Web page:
--

            Seriously this is mad. I've given up on local Windows and Citrix into the data center for Office apps from my (Linux) laptop. That is really rubbish.

            Oi, Intel, give me a hardware based hypervisor so I can allocate cores to different os without relying on software x86 emulation.

      2. John Bailey

        "Isn't there a way to change protections on registry entries so that they cannot be altered?"

        If you have admin rights.. Probably.

        You have SUB admin rights.

        So probly not..

        And remember kiddies. Linux is hard.. Windows just works. Just not for you.

        1. veti Silver badge

          Oh, you have admin rights all right. Unfortunately, so does the update process. So anything you can do, it can undo.

          QED.

          1. Paul Shirley

            And to seal the deal Windows is capable of setting permissions even admin can't override. If they aren't already using that in windows update it's just a matter of time. Luckily Linux seems not to honour that crappery on files but removing Microsoft malware from the registry can be a problem.

            1. Charles 9 Silver badge

              "Luckily Linux seems not to honour that crappery on files but removing Microsoft malware from the registry can be a problem."

              There are some things even root can't remove. Like things under control of the kernel like a zombie process (something locked in something like an I/O wait state that'll never clear). That was the thing with that North Korean OS mentioned a while back. A lot of the Big Brother stuff is baked straight into the kernel, to the point that not even root can mess with it.

          2. joed

            well, take ownership of the key and block all other users from writing to it - can be done on per key basis. No guarantees but it's unlikely they covered edge cases of the "upgrade" process.

          3. LDS Silver badge

            Some processes may have "system" rights which may be even more powerful than admin ones - anyway once you can take ownership of something, you can the change permissions as well.

        2. Trey Pattillo

          BULLOCKS

          ..."Linux is hard"....

          What 1999 rock did you crawl out from under.

          Try SolydK [ developers came from debian ].

          http://solydxk.com/downloads/solydk/

          I have been on it as a "desktop" not "power linux power user" and IT JUST WORKS !

          Even has "update notifier" just like windows. [offically called rolling updates]

          Installs LibreOffice [ support read/write of "X" files - docx,xlsx]

          Firefox, Thunderbird, VLC Player.

          Now put on your dunce hat, sit in the corner, and post no more until you get educated.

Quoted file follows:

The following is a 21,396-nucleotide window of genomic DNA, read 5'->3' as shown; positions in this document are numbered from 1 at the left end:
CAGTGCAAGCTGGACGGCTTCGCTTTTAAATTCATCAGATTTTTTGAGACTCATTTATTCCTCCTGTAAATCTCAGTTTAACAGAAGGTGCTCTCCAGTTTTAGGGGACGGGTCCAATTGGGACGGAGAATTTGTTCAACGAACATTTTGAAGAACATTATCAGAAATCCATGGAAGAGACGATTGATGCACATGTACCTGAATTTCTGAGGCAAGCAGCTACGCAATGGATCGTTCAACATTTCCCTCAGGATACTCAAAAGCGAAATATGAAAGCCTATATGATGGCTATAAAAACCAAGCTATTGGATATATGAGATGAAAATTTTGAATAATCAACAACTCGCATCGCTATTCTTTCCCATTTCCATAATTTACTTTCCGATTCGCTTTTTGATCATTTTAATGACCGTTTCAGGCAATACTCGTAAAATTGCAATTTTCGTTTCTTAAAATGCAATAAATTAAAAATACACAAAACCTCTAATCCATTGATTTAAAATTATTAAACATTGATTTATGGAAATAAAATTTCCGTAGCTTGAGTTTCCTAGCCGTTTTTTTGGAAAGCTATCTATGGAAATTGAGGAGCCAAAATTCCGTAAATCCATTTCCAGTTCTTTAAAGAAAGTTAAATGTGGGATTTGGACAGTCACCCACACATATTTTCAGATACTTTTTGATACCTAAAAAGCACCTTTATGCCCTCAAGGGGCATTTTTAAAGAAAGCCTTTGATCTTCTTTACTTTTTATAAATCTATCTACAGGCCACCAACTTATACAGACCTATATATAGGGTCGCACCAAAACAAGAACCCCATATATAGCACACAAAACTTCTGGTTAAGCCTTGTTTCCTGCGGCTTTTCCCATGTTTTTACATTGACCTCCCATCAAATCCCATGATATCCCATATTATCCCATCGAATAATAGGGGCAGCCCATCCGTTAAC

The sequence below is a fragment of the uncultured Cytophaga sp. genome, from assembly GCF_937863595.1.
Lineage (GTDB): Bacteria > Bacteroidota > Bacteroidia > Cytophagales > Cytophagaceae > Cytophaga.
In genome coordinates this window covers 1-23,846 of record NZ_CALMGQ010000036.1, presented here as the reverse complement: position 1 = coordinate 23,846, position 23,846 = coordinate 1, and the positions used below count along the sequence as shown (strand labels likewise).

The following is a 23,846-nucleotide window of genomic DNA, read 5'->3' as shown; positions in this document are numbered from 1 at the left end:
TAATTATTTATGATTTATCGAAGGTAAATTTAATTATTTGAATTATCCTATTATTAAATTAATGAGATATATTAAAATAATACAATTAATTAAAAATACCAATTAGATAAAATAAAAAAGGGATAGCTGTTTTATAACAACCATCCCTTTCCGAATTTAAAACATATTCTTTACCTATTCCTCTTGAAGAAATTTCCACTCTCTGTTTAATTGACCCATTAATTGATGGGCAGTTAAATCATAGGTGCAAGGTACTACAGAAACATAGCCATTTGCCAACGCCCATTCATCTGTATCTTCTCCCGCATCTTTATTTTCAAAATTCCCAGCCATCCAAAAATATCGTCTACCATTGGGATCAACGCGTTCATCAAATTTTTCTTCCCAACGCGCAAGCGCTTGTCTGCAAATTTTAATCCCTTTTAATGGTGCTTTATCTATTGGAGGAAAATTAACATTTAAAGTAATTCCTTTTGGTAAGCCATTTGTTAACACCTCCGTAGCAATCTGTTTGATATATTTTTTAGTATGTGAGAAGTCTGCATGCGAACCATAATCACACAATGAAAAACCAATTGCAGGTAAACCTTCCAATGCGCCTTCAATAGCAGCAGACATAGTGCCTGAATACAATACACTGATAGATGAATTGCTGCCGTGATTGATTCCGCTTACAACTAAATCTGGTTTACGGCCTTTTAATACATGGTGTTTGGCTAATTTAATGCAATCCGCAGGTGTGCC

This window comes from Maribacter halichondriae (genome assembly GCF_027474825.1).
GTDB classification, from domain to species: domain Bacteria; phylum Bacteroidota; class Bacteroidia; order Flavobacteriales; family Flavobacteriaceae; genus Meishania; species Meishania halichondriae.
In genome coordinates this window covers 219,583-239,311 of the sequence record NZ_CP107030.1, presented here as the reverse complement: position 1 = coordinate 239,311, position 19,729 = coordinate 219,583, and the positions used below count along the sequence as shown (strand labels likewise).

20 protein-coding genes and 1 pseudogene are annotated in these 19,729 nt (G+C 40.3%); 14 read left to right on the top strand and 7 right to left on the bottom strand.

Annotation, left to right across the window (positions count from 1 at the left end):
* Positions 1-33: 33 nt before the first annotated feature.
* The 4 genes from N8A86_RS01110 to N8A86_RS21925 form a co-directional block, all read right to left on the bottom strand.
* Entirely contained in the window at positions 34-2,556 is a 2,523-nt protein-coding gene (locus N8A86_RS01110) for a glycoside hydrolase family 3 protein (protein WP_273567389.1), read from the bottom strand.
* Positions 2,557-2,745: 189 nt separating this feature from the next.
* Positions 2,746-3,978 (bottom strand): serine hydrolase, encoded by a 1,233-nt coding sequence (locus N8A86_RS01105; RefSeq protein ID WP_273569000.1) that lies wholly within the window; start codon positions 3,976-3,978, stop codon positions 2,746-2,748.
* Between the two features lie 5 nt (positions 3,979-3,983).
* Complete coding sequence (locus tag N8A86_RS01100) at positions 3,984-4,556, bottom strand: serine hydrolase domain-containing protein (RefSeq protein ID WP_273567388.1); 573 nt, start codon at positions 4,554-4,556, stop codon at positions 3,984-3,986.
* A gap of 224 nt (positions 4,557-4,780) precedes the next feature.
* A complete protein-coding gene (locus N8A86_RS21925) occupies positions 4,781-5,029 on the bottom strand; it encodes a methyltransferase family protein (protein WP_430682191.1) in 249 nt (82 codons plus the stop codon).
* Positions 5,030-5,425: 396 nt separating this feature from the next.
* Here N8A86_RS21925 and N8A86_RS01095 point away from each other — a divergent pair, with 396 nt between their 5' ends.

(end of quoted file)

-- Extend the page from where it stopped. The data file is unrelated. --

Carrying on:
1. Dwarf Silver badge

            Re: BULLOCKS

            Looks like you missed what the OP meant in their posting.

            It was a plug FOR Linux.

          2. Charles 9 Silver badge

            Re: BULLOCKS

            If Linux is all that, where are all the games? And I'm not just talking indie stuff, either. I'm talking the latest mainstream games like Fallout 4. Why aren't they on Linux or SteamOS in spite of all the pushing by Valve?

            1. Richard Plinston Silver badge

              Re: BULLOCKS

              > If Linux is all that, where are all the games? ... like Fallout 4

              If you want to spend your life in your parents basement playing games then stay with Windows or XBox. Most Linux users have already grown up and use their computers for more productive pursuits.

          3. Anonymous Coward
            Anonymous Coward

            Re: BULLOCKS

            Does AutoHotKey work in Linux? If the answer is no, then that alone makes dismissing "Linux is hard" not nearly as easy as some would have us believe. Because as crappy and underdeveloped and under-polished as the Windows UI is (and has been for 20 years) it still puts the various Linux UIs to shame, even before allowing for how AHK can make using Windows, and Windows programs (not "apps" but actual programs) far more "easy" that they are out of the box. The reduction in clicks and menu-crawling make AHK a must for serious Windows users. The Linux UIs -- not how they look, but how they actually work, how their menus are designed, how you actually access, navigate, and perform routine tasks -- have all the grace and elegance of an abandoned GitHub project. (And it should go without saying that switching to a Mac is not an option, as its UI simply leads the way as Microsoft continues to follow Apple's misbegotten design concepts down the path of sheeple-unfriendliness.)